By Rebecca R. Hastings, SPHR
Thirty-five percent of U.S. entrepreneurs have dyslexia, compared with 20 percent in the United Kingdom, according to a study released in November 2007 by Julie Logan, professor of entrepreneurship at London’s Cass Business School. Moreover, entrepreneurs in the United Kingdom are five times more likely to have dyslexia than other U.K. citizens, of which 4 percent are dyslexics.
Kinko’s founder Paul Orfalea, Jupitermedia CEO Alan Meckler, and investor Charles Schwab are famous examples of dyslexic entrepreneurs, according to the study’s announcement.
Logan’s research found that dyslexics are more likely than non-dyslexics to:
- Own more than one business.
- Run their businesses for a shorter time (although they grow them more quickly).
- Start their businesses right after school.
- Excel in oral communications, problem-solving, delegation and spatial awareness.
- Be influenced by a mentor (vs. non-dyslexics, who are more influenced by educational experiences).
- Manage more staff (25 on average, vs. 17 for non-dyslexics) because of their increased ability to delegate, an example of a coping strategy employed to overcome difficulties.
According to the International Dyslexia Association (IDA), dyslexia is a language-based learning disability that causes difficulties with specific language skills, particularly reading. Students with dyslexia usually experience difficulties with other language skills such as spelling, writing and pronouncing words. It is referred to as a learning disability because dyslexia can make it very difficult for a student to succeed academically in the typical instructional environment.
Actors Whoopi Goldberg, Rob Lowe, Danny Glover and Cher reportedly have dyslexia, according to IDA.
Dyslexia occurs in people of all backgrounds and intellectual levels, according to an IDA fact sheet, which says that people with dyslexia might be gifted in areas that do not require strong language skills, such as art, computer science, design, drama, electronics, math, mechanics, music, physics, sales and sports.
Accounting for U.S. Differences
Logan, who delivered her findings at a Cass Business School conference, says the primary reason why the U.S. has a greater number of dyslexic entrepreneurs is because they have better systems for identification, intervention and support of those with dyslexia at a young age, giving them a much better chance of success.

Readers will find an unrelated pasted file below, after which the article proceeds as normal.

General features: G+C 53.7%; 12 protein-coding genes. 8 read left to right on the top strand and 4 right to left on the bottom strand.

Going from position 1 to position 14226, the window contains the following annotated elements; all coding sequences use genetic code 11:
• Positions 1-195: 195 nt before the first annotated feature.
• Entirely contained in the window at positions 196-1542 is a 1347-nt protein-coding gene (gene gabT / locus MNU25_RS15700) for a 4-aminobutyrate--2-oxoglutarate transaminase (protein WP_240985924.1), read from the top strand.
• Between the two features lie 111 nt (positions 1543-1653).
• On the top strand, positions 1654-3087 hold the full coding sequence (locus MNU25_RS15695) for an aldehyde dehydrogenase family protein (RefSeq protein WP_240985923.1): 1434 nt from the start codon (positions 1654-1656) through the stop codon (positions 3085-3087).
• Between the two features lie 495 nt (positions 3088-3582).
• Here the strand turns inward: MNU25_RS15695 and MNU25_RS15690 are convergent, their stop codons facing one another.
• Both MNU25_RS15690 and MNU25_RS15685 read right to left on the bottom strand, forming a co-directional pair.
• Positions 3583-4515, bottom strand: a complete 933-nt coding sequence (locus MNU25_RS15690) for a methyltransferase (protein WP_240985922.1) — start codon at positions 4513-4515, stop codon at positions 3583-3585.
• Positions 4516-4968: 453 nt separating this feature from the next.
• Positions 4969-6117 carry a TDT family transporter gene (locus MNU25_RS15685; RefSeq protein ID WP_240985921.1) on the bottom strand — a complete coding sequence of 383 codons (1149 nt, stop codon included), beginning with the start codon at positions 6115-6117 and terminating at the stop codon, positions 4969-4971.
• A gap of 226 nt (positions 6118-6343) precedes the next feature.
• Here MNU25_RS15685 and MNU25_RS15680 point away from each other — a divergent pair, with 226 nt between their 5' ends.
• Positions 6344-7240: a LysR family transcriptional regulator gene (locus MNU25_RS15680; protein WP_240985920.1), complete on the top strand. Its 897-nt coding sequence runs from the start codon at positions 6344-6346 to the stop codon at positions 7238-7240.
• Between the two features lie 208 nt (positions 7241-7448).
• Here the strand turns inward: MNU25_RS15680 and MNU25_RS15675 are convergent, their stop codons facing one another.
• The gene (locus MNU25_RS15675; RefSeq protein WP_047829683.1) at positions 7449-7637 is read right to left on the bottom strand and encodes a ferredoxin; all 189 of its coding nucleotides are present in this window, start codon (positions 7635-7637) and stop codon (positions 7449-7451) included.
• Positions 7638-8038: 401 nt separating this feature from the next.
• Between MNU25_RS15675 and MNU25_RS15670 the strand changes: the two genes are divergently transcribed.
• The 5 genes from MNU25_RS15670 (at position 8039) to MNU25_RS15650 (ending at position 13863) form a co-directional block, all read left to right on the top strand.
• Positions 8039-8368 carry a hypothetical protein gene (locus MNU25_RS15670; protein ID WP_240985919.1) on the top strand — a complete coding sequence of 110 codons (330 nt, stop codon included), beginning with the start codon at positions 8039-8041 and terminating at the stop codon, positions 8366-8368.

The study found marked differences in how dyslexic entrepreneurs in each country felt about their schooling. Those in the United States reportedly enjoyed their experience, while their U.K. counterparts had a generally negative experience.
Logan said a major contributing reason for alienation among dyslexics is that the general teaching styles adopted in Britain--lectures and case studies—cause problems for dyslexics and don’t encourage soft skill development. “Dyslexics need to be placed in a more holistic and practical teaching setting which will foster their skills and enhance their potential,” she said in a press release. “This approach would produce a more flourishing entrepreneurial society.”
Logan says another major problem is that there is no standard system for identifying dyslexia in pupils in the U.K. and a lack of awareness of the condition by teachers. “A lot of teachers still claim that dyslexia is a label invented by middle-class parents to try and explain away their child’s underachievement at school. As long as this attitude prevails, we can’t expect to make any headway,” she stated.
Many entrepreneurs cite good communication as a key factor in their success. “Entrepreneurs are masters at communicating with their team, their customers and the media. They have a clear, uncomplicated style of communication that wins hearts and minds.”
Wide Range of Accommodation Options
Employers can best tap into the unique skills of workers with dyslexia by learning more about the condition and exploring a variety of accommodation options as individuals identify their needs.
For example, the Job Accommodation Network (JAN), which provides free accommodation guidance to employers, says employees with dyslexia might have difficulty reading text. Accommodations employers can provide include converting text to audio and providing larger print or double-spacing text. Screen-reading software and modifications to computer fonts and colors can help employees with dyslexia read computer text. Employers can learn about options for accommodating employees with learning disabilities online or by calling JAN at (800) 526-7234 or (304) 293-7186.
Rebecca R. Hastings, SPHR, is a writer/manager for SHRM Online’s Diversity Focus Area.